A Hippie in the House of Mouse (Jim Henson at Disney, 1980)

i wonder if his opposition to the doctor had anything to do with that family relation

now which woman could be the doctor in the early 90s (i assume the show won't go on hiatus)/late 80s
Maybe just a little too early for Caroline Quentin.
and please not joanna lumley.
Diana Rigg would be perfect
I'm not sure how that relation would have anything to do with Micheal's antipathy for Doctor Who, it was more of an observation, especially since Lew is a friend of Henson's.

Elaine Stritch, Frances de la Tour and Dawn French were apparently other actresses who were suggested for the role along with Joanna Lumley. I'm fairly certain that Lumley was cast in The Curse of Fatal Death as a reference to the plans.

Of course, this pitch came about as a response to the poor critical reception of Baker's run, so who knows, it might get butterflied entirely. Then again, the idea came straight from Sydney Newman, so if anyone else asks his opinion he'd likely be happy to share...
 
Much of the Ewaak hate undoubtedly comes from the marketing blitz that came later, including the cheesy made for TV movies and the animated series, the latter of which honestly wasn’t nearly as bad as everyone seems to recall it was in hindsight, claiming in bad faith that they “never watched it” as kids (liars!).
I am not ashamed to admit I have fond memories of this, and am very pleased that me and my sister spend the late eighties going "Ee cha wa ma!" in this timeline as well.

And the fact that one BBC manager called Grade who wanted to kill the show. Grade is the one BBC DG who has never been Knighted- apparently Her Majesty is a fan of the show... wonder if that’s related?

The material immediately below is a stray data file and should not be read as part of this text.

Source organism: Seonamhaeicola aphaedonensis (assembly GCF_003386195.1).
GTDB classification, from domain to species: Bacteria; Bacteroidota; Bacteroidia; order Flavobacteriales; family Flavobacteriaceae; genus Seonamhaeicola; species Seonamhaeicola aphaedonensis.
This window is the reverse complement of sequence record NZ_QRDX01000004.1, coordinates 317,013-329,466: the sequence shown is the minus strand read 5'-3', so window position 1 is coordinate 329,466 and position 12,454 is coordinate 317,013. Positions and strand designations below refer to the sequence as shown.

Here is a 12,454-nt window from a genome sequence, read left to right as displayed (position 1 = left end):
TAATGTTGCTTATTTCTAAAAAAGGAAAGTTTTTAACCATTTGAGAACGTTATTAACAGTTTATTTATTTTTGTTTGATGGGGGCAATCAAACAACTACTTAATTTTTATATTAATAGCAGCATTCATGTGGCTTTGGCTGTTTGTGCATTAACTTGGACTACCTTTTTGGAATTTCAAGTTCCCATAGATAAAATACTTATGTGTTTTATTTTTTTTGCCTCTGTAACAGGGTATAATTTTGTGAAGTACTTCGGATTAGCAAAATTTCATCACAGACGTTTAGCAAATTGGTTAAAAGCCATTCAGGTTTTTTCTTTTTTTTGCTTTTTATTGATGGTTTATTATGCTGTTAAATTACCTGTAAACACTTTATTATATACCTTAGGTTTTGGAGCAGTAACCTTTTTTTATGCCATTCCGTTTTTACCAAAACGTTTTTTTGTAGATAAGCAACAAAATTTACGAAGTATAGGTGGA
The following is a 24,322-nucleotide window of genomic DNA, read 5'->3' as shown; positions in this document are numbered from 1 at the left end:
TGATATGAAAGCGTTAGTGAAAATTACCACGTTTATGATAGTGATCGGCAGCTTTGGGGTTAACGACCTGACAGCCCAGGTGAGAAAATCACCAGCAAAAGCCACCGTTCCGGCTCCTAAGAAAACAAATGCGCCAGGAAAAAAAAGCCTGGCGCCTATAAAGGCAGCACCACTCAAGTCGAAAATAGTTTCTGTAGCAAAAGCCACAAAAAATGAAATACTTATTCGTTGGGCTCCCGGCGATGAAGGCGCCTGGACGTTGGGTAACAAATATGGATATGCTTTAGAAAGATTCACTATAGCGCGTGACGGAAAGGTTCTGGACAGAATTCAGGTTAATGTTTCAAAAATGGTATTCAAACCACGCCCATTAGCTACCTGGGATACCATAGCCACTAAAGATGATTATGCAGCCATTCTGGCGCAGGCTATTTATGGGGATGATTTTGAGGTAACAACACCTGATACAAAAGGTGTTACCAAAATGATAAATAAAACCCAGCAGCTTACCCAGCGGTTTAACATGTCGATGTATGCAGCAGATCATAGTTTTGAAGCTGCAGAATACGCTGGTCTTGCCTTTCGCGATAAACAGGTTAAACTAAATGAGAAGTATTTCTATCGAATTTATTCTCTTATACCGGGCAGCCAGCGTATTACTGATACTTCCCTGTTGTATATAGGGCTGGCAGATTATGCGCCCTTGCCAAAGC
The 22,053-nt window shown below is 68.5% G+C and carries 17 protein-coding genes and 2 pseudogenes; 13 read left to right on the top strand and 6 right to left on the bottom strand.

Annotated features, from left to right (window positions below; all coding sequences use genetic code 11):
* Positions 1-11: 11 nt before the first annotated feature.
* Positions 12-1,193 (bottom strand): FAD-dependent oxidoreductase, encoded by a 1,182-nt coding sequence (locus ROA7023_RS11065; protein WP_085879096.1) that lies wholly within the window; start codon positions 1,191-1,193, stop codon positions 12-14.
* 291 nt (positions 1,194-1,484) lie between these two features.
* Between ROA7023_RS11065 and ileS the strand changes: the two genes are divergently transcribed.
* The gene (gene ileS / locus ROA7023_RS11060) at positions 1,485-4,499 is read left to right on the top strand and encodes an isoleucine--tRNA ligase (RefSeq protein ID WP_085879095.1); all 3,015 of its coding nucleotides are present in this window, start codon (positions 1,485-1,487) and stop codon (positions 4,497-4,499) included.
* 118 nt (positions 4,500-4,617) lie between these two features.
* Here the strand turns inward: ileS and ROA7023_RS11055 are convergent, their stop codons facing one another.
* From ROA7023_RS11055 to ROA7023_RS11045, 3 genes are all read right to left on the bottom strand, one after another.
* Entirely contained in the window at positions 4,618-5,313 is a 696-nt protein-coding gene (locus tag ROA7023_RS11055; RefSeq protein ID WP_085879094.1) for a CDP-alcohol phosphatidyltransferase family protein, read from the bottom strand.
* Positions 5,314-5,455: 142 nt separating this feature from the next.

I would dearly love this to be true. Unfortunately, it isn't. Grade was never DG, he was Controller of BBC 1 and Director of Programming. Only two Controllers of BBC1 have ever been knighted (and nine out of eighteen DGs). And, Grade was given a freaking life peerage in 2011, so hasn't exactly been snubbed by the honours system over his appalling taste. (And honestly, while I'd love Grade to be snubbed by the honours system over his appalling taste, I think I'd hate to live in a country where the Queen could decide that kind of thing on personal whim.)
 
Last edited:
A quick question regarding Miyazaki? Around this time, I think, he would've been looking to distribute Nausica, and IOTL, it was Disney that did that, though with way too many edits for the dub.

Any possibility we could have this turn out better than in our timeline for Miyazaki?

And as a personal aside, a Neuromancer film that does it proper justice would be amazing if you could bring it into this timeline.
I mentioned some butterflies concerning Henson/Disney and Miyazaki ITTL earlier. Specifically concerning a different distribution/dubbing for a Western release. Mainly happening earlier and with a more attention/heart. Especially going in to Castle In The Sky. With Paquin keeping an English accent throughout and not suddenly breaking into an Americanized accent.
Like editing for Nausica that really screwed up the American release and made it almost totally unrecognizable from the Japanese release. It was a real proper mess.
Miyazaki is coming soon.

How are the other studios doing right now?
So far about the same. I'll be mentioning alternate movies soon and the financial changes going forward.

i wonder if his opposition to the doctor had anything to do with that family relation

now which woman could be the doctor in the early 90s (i assume the show won't go on hiatus)/late 80s
Maybe just a little too early for Caroline Quentin.
and please not joanna lumley.
Diana Rigg would be perfect